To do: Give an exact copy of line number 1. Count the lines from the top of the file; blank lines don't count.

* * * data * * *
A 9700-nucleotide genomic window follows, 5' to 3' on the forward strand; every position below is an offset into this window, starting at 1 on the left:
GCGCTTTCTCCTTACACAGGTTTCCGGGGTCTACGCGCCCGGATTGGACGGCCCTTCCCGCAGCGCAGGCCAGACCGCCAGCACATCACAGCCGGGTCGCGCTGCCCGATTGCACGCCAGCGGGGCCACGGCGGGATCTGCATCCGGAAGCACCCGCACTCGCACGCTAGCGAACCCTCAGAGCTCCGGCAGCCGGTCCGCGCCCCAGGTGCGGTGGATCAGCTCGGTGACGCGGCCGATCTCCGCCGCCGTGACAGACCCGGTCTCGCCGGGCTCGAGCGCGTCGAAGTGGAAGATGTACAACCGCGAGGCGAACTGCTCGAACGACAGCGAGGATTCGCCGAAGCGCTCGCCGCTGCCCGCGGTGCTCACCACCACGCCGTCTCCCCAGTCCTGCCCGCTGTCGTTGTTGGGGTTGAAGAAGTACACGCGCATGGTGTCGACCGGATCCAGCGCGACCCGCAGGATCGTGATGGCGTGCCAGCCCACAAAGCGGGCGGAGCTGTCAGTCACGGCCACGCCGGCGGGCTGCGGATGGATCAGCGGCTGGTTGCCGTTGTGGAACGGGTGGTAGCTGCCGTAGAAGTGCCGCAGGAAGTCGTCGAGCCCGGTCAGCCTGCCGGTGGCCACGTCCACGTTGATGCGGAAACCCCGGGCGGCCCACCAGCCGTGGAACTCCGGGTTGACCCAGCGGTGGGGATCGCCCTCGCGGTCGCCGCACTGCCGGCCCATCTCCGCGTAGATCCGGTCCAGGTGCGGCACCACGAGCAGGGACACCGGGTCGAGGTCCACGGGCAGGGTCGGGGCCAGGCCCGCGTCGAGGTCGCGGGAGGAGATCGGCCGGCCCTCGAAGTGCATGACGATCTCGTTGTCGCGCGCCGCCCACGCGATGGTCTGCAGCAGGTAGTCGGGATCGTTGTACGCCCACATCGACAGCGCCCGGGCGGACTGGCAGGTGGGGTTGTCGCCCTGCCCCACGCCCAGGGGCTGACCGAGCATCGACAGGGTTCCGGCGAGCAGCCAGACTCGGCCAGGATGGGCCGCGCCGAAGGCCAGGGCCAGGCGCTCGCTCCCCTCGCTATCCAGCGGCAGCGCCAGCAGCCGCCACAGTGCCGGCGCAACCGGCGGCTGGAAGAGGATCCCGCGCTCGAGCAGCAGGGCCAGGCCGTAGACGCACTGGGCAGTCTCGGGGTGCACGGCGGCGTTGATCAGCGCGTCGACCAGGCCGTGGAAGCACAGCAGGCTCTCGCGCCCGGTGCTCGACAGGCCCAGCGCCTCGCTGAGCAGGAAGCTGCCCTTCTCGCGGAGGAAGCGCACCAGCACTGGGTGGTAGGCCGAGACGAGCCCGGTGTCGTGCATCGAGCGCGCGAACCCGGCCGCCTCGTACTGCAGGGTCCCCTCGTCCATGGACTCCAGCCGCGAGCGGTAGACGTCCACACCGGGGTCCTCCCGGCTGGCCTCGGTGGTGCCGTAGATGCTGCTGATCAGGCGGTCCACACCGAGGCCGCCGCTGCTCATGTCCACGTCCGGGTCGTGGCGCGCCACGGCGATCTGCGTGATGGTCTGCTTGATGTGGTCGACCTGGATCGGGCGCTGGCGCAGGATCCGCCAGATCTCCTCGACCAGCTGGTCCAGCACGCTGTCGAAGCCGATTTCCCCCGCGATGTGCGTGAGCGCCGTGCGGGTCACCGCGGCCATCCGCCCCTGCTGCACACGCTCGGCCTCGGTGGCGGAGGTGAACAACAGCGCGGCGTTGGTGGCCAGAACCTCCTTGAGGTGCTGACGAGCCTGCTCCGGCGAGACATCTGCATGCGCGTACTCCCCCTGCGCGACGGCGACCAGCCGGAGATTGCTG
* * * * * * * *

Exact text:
A 9700-nucleotide genomic window follows, 5' to 3' on the forward strand; every position below is an offset into this window, starting at 1 on the left: